Over the past several years, many organizations have been going through a digital transformation, a process which has accelerated due to the COVID-19 pandemic.
And APIs are playing a significant role in that transformation. As part of their digital transformation, many of those same organizations are now stating that they are an “API-First” organization. An “API-First” organization is one that begins by designing an application by designing APIs first. Then, using the APIs as the foundation, they begin designing the remainder of the application. The intent is that the application will leverage its foundational APIs to communicate with and retrieve information from other applications.
These organizations are usually developing APIs and consuming them to support their partnerships with external organizations, reducing their development time and cost, and enhancing interoperation between internal systems, tools, and teams.
As stated in F5 Labs’ State of Application Strategy Report 2021, APIs are also the cornerstones for application modernization, being leveraged to assist in the adaptation and updating of older, classic applications to support newer, more modular application languages, tools, and platforms. Also, APIs – both good and bad ones – now account for the vast majority of total web traffic.
That’s the first edge of the “double-edged sword” of APIs.
The second edge of the “double-edged” sword regarding APIs is, according to Gartner, API abuses will become the most frequent attack vector by 2022. Attackers realize that APIs can be vulnerable or are even left unprotected by some organizations, as they rely upon an open flow of data and information to be shared between their application and other applications. Other times, its simply an oversight, but one that allows attackers a quick, simple entry point to compromise an application. This situation requires special treatment, such as native support of all API protocols and technologies used by the industry.
One relatively new API technology that has grown quickly in the past few years and is continuing to gain traction is GraphQL. Internally developed by Facebook in 2012, now a part of the Linux Foundation, GraphQL is overcoming significant challenges that exist in REST APIs. Organizations are turning to GraphQL to develop APIs, as opposed to REST or SOAP.
Such challenges include under-fetching and over-fetching of data, faster front-end development without the need for new API endpoints (GraphQL uses one endpoint), great backend analytics using GraphQL queries, and a structured schema and type system.
Last year, GraphQL already attained more than 22% industry adoption1, reaching Innovators, Early Adopters, and the Early Majority of the Innovation Adoption Lifecycle.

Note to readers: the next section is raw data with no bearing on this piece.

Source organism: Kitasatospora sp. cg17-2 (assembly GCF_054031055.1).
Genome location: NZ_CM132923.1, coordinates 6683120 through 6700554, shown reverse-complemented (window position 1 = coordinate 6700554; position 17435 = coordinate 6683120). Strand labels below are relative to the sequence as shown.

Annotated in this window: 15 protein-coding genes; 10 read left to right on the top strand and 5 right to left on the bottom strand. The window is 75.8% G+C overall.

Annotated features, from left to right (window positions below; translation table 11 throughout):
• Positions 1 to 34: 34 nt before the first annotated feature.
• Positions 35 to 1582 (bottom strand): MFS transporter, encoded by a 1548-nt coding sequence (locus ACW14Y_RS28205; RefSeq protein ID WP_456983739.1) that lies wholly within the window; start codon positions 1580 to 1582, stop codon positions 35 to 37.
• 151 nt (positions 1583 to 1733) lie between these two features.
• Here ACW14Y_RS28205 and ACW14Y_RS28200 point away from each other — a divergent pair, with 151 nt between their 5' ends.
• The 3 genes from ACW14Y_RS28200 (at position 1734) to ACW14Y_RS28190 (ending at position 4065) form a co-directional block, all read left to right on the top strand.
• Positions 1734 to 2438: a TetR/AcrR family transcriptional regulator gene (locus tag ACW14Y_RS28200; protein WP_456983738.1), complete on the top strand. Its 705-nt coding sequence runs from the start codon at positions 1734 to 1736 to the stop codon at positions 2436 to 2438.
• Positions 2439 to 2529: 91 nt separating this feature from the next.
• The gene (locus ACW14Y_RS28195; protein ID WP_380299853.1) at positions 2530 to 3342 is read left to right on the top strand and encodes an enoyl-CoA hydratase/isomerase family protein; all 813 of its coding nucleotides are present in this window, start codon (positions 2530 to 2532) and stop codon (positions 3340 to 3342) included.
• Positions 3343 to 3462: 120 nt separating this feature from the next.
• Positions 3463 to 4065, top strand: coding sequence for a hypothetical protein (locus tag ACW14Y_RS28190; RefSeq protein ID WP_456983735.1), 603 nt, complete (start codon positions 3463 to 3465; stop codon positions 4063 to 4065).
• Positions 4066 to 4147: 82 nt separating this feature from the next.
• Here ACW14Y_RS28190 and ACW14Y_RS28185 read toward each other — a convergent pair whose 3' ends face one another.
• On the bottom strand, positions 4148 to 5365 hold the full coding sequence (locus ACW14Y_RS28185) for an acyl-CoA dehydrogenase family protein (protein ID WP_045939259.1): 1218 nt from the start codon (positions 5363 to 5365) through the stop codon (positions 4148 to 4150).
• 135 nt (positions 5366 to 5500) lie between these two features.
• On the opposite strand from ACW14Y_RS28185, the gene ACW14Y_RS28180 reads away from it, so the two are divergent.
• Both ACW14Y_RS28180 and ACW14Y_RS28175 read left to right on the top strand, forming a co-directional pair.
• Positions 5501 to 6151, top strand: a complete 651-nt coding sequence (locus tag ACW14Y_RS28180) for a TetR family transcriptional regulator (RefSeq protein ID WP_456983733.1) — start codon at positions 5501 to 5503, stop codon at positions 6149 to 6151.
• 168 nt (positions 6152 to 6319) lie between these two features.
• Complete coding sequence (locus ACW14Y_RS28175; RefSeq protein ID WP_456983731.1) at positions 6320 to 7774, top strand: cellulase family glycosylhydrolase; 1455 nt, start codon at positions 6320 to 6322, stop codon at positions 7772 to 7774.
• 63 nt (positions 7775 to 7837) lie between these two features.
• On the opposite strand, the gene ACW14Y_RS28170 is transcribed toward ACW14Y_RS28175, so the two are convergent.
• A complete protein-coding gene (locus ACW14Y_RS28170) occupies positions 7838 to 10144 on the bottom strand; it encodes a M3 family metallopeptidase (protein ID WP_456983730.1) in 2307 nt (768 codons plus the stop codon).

GraphQL is expected to become one of the leading standards for APIs in the years to come.
However, the meteoric growth and acceptance of GraphQL has also quickly drawn the attention of cyber adversaries, some of whom have already started exploiting vulnerabilities in the GraphQL ecosystem and have begun developing tools to attack them.
Attack techniques on APIs using GraphQL include good old SQL injections, as well as newly formed attacks that are leveraging the GraphQL specification to reveal data about the API and use it to the attacker’s advantage.
In addition, new methods for denial of service (DoS) attacks have been introduced that leverage GraphQL-built APIs and quickly drain server resources.
Starting with Advanced WAF v16.1, F5 now natively supports security for GraphQL APIs.
First and foremost, F5 has developed native parsing of GraphQL traffic to allow Advanced WAF Attack Signatures to be applied.
On one hand, this approach will detect attacks in the right places of the payload (run the signatures on the values); and on the other hand, this approach will stop false positives due to attack signatures running on the wrong parts of GraphQL requests.
Second, F5 creates the GraphQL policy template and content profile as a part of the Application Security Policy.
In this new content profile, the user can configure the total length and value length of parameters, limiting them according to their policy.
In addition, the user can configure the maximum structure depth eliminating recursive GraphQL queries that can lead to a DoS attack; and the maximum batched queries, limiting the number of different GraphQL queries in one HTTP request.
Introspection queries can also be enforced, which can otherwise aid attackers in their understanding of the API structure and enable them to be more successful breaching an app.
To combat this, F5 has also added support for our declarative policy configuration, the protection of volumetric DoS using our Behavioral DoS feature, and filtration of responses with the DataGuard feature in F5 Advanced WAF.
To summarize, GraphQL provides new ways to create and manage APIs, enhance the modernization of existing classic applications, and support digital transformation. But as always, more threats are coming to exploit openings in any new technology, and you can be caught off guard.
Start protecting your GraphQL APIs with F5 Advanced WAF today!
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1 2020 State of the API Report, Postman